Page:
Welcome to the Sustainable Thermal Systems Laboratory
The research conducted at the Sustainable Thermal Systems Laboratory strives to develop practical solutions to the pressing issue of global climate change in the form of novel systems and components for improved thermal energy utilization. This research is driven by the core belief that the current defining issue facing humankind, sustainable energy, can be addressed not simply through the eternal quest for new sources of renewable energy, but also through better stewardship of thermal energy utilization and the organization of end-use applications in “near-lossless” energy cascades. Examples of applications being addressed include residential and commercial space conditioning, process industries, power plants, and other energy-intensive applications. Specific research in the lab ranges from the fundamental investigations of phase-change heat and mass transfer and supercritical fluid flow and heat transfer phenomena in single- and multi-component fluids at the micro and mini scales to the development of innovative thermally energy systems ranging in capacity from 10s of Watts to Megawatts. Representative ongoing and previous research includes thermally activated absorption and vapor compression heat pumps, natural refrigerant space-conditioning systems, thermal management systems for high density lithium-ion batteries, waste heat recovery for high flux, low temperature cooling in naval and refrigerated transport applications, miniaturized wearable and portable cooling systems, adsorption based carbon capture and gas cleaning, waterless power plant condenser cooling, short-term and seasonal thermal storage, graywater purification, waterless power plant cooling, advanced modular nuclear reactor development, demand-side management for residential applications, artificial intelligence and machine learning techniques to predict lifetime behavior and mitigation of large-scale chillers, developing cold chain infrastructure in developing countries for food preservation using locally sourced biomass, and energy and water use reduction in large industries such as aluminum and gypsum wallboard manufacturing. Integrated experimental, analytical, and computational approaches have led to the direct implementation of insights from the fundamental investigations of heat and mass transfer into practical thermal systems and components with lower energy utilization and environmental impact.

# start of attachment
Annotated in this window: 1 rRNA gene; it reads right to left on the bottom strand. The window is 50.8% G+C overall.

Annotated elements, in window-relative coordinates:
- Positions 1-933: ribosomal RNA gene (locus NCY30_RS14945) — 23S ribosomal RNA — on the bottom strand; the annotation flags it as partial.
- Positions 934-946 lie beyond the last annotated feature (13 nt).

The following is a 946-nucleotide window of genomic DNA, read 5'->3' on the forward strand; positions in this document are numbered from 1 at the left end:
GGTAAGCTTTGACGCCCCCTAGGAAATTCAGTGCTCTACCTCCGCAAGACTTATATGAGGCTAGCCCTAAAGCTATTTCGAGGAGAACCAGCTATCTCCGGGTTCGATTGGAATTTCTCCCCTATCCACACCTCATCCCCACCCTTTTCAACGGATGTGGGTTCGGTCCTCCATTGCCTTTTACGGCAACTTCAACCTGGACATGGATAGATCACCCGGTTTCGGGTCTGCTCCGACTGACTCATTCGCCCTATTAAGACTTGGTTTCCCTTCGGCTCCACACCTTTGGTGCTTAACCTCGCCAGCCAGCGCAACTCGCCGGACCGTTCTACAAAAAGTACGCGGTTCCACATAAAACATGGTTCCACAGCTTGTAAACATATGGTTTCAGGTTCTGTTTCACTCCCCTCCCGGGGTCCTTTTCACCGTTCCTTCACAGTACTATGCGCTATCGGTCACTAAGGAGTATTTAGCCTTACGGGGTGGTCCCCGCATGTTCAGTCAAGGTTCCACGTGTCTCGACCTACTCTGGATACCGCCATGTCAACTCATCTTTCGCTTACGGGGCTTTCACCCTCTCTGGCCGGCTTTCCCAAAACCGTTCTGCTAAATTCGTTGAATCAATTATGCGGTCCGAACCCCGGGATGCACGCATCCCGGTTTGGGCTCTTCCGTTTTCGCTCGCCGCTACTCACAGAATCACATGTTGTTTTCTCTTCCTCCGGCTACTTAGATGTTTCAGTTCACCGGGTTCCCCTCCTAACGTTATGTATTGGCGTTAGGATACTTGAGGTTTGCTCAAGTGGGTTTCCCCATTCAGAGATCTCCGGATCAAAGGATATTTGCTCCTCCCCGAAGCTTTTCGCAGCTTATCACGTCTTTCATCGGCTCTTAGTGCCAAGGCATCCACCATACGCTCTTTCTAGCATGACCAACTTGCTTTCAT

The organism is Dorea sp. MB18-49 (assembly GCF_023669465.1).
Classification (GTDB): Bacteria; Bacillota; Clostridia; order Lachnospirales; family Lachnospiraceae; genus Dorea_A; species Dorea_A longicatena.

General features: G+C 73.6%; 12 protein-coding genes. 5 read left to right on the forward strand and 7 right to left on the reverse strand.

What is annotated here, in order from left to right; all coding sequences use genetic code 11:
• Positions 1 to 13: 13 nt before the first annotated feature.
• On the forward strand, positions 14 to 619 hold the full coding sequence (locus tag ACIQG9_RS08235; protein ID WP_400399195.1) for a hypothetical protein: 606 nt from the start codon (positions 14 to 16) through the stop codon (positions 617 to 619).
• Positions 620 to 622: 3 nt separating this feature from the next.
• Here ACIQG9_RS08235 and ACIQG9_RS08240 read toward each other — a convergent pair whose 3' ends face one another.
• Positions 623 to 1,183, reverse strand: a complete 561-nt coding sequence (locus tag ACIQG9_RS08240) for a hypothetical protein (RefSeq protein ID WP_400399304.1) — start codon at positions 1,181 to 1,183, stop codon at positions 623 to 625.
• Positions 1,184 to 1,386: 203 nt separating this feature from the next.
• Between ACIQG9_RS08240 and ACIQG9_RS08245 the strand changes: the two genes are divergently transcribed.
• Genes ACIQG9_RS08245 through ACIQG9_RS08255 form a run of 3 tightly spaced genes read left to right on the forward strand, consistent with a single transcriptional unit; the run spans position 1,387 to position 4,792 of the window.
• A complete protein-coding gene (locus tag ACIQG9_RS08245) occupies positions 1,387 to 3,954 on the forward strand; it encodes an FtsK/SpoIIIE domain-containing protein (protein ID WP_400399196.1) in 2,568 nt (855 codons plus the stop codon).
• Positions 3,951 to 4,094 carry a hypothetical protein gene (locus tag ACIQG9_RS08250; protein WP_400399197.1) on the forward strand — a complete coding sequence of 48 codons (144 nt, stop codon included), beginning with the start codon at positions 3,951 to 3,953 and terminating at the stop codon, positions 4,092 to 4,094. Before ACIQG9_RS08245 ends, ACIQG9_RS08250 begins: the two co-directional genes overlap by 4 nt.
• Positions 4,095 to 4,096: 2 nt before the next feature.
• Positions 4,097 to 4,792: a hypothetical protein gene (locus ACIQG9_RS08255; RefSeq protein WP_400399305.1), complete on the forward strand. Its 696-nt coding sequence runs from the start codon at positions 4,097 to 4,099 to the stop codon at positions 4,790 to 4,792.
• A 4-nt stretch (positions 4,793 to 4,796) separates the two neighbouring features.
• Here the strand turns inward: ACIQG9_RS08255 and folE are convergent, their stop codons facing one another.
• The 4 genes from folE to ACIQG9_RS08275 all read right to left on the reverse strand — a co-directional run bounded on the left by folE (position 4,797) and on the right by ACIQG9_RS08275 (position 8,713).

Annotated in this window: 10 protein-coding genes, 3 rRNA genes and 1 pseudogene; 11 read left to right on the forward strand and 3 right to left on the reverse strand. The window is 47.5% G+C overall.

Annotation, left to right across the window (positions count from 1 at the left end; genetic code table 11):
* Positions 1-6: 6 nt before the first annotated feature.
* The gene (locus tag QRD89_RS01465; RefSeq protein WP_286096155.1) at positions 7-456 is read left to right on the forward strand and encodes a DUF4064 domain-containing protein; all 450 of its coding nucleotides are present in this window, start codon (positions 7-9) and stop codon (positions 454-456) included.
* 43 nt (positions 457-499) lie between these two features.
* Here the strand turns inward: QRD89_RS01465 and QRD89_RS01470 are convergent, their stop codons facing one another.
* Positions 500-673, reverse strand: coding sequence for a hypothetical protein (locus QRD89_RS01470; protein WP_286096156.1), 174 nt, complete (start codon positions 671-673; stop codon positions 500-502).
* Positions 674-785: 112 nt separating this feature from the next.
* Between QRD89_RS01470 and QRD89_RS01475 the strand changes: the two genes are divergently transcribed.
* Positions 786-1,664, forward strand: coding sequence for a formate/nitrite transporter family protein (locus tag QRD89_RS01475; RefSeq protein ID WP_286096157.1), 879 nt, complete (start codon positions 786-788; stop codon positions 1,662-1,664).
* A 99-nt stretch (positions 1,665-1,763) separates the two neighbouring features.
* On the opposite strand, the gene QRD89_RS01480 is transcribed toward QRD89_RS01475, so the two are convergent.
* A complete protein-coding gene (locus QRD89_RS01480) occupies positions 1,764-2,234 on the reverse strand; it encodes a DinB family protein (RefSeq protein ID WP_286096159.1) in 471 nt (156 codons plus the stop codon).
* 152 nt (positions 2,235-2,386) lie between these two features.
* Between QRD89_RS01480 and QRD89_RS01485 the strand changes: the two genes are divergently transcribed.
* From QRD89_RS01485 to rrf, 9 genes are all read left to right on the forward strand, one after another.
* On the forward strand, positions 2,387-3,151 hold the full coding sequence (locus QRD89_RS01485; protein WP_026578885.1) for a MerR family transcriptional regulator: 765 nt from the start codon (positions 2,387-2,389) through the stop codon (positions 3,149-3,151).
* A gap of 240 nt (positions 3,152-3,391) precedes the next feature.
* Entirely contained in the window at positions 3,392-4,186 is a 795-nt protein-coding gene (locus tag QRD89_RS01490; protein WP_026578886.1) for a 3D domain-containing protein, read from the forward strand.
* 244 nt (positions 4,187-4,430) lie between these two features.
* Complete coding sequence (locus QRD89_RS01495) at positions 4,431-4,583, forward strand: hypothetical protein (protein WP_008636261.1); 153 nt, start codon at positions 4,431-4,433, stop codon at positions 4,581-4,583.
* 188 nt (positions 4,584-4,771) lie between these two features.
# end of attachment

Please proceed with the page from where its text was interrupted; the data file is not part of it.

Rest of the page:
The Story of STSL
The beginning – at Western Michigan University
The lab was established by Dr. Garimella in 1995 as the Advanced Thermal Systems Laboratory at Western Michigan University. With experience in automotive heat exchanger development (Harrison Division of General Motors) and absorption heat pump development in previous appointments in research companies (Battelle), and the Ohio State University, Dr. Garimella set about investigating thermal systems as well and thermal transport phenomena. He established a temperature-controlled wind tunnel for air-side heat transfer experiments through a donation from Trane company. Other donations of miscellaneous equipment from Parker Hannifin and Thermotron followed, in addition to funding from the WMU Provost for data acquisition systems, specialized software, exhaust systems, and other lab infrastructure. Some of the first projects Dr. Garimella initiated addressed developing heat transfer correlations for innovative automotive radiator and heater core geometries funded by GM, and modeling of light-commercial capacity Generator-Absorber-Heat Exchange (GAX) absorption chillers funded by LG Electronics and United Technologies.
Success in the measurement and modeling of single-phase (air-side and tube-side) phenomena led to a new research program in refrigerant condensation funded by Modine Manufacturing Company.
More to come, stay tuned….